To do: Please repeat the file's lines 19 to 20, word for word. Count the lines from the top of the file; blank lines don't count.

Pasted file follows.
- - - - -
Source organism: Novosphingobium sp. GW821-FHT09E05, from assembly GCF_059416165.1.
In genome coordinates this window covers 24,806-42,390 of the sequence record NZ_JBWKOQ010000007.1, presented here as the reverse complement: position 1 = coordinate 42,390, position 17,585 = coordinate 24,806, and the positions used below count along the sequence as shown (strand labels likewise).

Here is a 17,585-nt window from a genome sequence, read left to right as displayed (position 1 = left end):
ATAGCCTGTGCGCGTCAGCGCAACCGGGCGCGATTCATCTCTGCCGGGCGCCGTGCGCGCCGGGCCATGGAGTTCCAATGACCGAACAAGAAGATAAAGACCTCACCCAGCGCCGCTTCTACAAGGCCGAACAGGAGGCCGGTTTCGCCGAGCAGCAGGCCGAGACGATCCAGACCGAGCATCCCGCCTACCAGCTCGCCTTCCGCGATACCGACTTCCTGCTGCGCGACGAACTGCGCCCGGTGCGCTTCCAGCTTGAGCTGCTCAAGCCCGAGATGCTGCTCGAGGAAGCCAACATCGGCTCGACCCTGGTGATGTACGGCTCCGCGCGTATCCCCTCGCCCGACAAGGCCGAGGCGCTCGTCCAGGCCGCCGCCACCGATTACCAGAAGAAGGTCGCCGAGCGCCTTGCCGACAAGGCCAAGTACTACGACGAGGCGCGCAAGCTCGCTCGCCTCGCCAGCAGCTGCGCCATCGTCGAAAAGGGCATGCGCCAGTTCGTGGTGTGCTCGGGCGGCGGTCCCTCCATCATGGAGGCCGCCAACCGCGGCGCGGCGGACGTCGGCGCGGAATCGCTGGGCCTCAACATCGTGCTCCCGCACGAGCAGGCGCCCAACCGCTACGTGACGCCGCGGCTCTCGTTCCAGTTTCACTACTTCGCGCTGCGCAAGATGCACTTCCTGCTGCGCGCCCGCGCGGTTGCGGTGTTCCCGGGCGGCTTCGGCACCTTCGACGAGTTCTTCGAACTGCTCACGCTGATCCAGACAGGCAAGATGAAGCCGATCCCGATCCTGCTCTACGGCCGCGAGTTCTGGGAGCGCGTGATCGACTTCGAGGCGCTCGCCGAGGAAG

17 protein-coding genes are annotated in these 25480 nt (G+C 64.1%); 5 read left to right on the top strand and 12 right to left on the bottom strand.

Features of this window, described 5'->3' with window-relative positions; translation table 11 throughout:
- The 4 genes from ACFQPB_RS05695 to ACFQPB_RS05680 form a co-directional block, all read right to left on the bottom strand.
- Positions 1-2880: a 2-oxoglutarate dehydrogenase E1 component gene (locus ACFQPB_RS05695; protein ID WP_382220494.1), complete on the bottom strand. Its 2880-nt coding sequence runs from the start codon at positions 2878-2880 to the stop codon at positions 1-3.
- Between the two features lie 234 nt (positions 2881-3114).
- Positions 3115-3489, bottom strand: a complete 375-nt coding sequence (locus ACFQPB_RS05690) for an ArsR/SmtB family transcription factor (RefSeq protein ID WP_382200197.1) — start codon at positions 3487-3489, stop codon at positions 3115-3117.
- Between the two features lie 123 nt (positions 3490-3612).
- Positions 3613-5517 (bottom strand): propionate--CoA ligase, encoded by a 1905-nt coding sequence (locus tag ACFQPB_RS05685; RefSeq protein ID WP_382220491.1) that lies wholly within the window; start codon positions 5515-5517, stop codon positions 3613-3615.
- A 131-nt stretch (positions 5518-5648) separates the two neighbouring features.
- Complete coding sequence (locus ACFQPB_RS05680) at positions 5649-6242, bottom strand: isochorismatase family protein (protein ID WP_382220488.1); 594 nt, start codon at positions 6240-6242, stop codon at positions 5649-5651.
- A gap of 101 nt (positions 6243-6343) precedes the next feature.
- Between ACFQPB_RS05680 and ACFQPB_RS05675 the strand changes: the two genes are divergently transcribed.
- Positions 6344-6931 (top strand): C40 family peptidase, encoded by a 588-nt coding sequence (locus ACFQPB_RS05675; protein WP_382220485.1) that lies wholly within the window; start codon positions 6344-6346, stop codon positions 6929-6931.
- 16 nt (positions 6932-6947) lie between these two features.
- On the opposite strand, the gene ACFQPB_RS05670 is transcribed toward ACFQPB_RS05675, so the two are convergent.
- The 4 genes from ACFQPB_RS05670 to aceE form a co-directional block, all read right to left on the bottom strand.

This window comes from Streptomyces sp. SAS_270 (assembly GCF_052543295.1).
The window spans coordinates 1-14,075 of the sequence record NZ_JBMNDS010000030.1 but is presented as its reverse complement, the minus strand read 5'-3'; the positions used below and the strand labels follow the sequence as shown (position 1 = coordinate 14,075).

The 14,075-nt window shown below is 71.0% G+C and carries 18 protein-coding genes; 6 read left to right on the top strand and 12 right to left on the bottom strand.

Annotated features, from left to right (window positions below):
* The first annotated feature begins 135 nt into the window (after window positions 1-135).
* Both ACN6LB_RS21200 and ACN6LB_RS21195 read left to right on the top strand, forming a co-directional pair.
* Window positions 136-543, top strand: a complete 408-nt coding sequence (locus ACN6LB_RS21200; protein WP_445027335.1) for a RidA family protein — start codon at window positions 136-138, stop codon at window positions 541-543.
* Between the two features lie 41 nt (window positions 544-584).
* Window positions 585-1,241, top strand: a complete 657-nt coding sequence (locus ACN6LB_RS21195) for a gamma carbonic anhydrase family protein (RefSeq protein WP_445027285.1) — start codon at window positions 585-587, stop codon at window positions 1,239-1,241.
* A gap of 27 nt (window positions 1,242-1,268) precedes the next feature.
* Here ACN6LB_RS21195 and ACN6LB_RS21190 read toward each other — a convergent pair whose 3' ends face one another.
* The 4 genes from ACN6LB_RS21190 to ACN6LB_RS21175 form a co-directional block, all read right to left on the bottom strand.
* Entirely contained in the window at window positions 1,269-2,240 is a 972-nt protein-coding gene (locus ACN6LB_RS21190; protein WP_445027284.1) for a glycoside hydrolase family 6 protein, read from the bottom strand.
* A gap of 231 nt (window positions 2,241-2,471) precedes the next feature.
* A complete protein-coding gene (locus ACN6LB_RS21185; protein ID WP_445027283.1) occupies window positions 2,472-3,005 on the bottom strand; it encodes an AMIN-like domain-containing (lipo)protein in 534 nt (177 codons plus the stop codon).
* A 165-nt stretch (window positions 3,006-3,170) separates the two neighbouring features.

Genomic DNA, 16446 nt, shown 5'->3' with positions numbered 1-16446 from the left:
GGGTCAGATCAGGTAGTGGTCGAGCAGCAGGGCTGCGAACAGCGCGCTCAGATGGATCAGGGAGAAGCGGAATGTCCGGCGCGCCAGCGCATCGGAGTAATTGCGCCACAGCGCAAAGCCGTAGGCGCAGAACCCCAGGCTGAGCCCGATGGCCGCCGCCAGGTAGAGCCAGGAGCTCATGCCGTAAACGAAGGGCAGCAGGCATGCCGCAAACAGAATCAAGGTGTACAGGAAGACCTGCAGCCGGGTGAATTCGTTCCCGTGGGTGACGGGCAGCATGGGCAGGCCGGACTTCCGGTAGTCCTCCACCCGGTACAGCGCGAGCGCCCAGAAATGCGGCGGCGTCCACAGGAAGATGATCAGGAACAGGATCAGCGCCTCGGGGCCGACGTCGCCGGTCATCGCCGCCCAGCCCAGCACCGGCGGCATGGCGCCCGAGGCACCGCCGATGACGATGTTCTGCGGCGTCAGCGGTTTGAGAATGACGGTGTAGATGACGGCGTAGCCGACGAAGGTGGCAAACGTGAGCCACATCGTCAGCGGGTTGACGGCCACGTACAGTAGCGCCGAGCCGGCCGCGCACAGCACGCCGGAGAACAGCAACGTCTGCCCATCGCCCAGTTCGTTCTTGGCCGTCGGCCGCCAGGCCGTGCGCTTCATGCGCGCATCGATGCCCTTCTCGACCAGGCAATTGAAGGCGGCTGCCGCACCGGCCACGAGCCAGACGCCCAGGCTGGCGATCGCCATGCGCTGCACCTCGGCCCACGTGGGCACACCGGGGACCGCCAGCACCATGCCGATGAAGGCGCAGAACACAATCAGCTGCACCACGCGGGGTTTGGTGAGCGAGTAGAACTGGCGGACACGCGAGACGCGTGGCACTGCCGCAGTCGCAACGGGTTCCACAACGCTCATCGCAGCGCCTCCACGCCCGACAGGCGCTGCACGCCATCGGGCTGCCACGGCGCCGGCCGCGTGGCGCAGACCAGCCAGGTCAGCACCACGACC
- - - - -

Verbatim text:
- On the opposite strand, the gene ACFQPB_RS05670 is transcribed toward ACFQPB_RS05675, so the two are convergent.
- The 4 genes from ACFQPB_RS05670 to aceE form a co-directional block, all read right to left on the bottom strand.